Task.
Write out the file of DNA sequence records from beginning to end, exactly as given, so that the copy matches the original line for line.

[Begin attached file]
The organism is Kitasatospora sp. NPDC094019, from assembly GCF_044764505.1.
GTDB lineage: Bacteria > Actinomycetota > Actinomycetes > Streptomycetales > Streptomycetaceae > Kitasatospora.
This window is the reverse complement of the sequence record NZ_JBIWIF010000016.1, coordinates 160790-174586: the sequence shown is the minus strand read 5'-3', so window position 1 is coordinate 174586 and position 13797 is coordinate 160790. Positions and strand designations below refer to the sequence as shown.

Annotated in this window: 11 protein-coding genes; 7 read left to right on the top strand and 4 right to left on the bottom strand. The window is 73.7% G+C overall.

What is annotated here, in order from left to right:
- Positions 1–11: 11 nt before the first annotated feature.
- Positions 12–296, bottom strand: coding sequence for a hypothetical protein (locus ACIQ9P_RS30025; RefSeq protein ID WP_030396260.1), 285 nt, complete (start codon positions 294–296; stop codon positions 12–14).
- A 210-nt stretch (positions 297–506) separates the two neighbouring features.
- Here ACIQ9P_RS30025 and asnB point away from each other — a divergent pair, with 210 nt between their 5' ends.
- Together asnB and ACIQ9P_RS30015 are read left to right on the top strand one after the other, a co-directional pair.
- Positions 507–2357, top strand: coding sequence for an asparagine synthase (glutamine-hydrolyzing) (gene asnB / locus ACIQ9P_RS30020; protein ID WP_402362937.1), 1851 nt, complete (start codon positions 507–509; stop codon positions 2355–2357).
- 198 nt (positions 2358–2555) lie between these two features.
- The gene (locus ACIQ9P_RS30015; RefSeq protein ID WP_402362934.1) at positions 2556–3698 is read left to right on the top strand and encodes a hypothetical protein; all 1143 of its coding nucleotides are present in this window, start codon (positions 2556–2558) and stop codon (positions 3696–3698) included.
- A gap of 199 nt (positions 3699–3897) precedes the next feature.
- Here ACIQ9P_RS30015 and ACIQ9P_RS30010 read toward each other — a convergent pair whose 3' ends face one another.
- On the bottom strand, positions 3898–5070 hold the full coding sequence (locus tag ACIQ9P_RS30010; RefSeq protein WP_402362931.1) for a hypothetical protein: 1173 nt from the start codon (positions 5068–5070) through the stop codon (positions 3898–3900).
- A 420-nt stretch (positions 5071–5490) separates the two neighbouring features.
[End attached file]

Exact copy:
The organism is Kitasatospora sp. NPDC094019, from assembly GCF_044764505.1.
GTDB lineage: Bacteria > Actinomycetota > Actinomycetes > Streptomycetales > Streptomycetaceae > Kitasatospora.
This window is the reverse complement of the sequence record NZ_JBIWIF010000016.1, coordinates 160790-174586: the sequence shown is the minus strand read 5'-3', so window position 1 is coordinate 174586 and position 13797 is coordinate 160790. Positions and strand designations below refer to the sequence as shown.

Annotated in this window: 11 protein-coding genes; 7 read left to right on the top strand and 4 right to left on the bottom strand. The window is 73.7% G+C overall.

What is annotated here, in order from left to right:
- Positions 1–11: 11 nt before the first annotated feature.
- Positions 12–296, bottom strand: coding sequence for a hypothetical protein (locus ACIQ9P_RS30025; RefSeq protein ID WP_030396260.1), 285 nt, complete (start codon positions 294–296; stop codon positions 12–14).
- A 210-nt stretch (positions 297–506) separates the two neighbouring features.
- Here ACIQ9P_RS30025 and asnB point away from each other — a divergent pair, with 210 nt between their 5' ends.
- Together asnB and ACIQ9P_RS30015 are read left to right on the top strand one after the other, a co-directional pair.
- Positions 507–2357, top strand: coding sequence for an asparagine synthase (glutamine-hydrolyzing) (gene asnB / locus ACIQ9P_RS30020; protein ID WP_402362937.1), 1851 nt, complete (start codon positions 507–509; stop codon positions 2355–2357).
- 198 nt (positions 2358–2555) lie between these two features.
- The gene (locus ACIQ9P_RS30015; RefSeq protein ID WP_402362934.1) at positions 2556–3698 is read left to right on the top strand and encodes a hypothetical protein; all 1143 of its coding nucleotides are present in this window, start codon (positions 2556–2558) and stop codon (positions 3696–3698) included.
- A gap of 199 nt (positions 3699–3897) precedes the next feature.
- Here ACIQ9P_RS30015 and ACIQ9P_RS30010 read toward each other — a convergent pair whose 3' ends face one another.
- On the bottom strand, positions 3898–5070 hold the full coding sequence (locus tag ACIQ9P_RS30010; RefSeq protein WP_402362931.1) for a hypothetical protein: 1173 nt from the start codon (positions 5068–5070) through the stop codon (positions 3898–3900).
- A 420-nt stretch (positions 5071–5490) separates the two neighbouring features.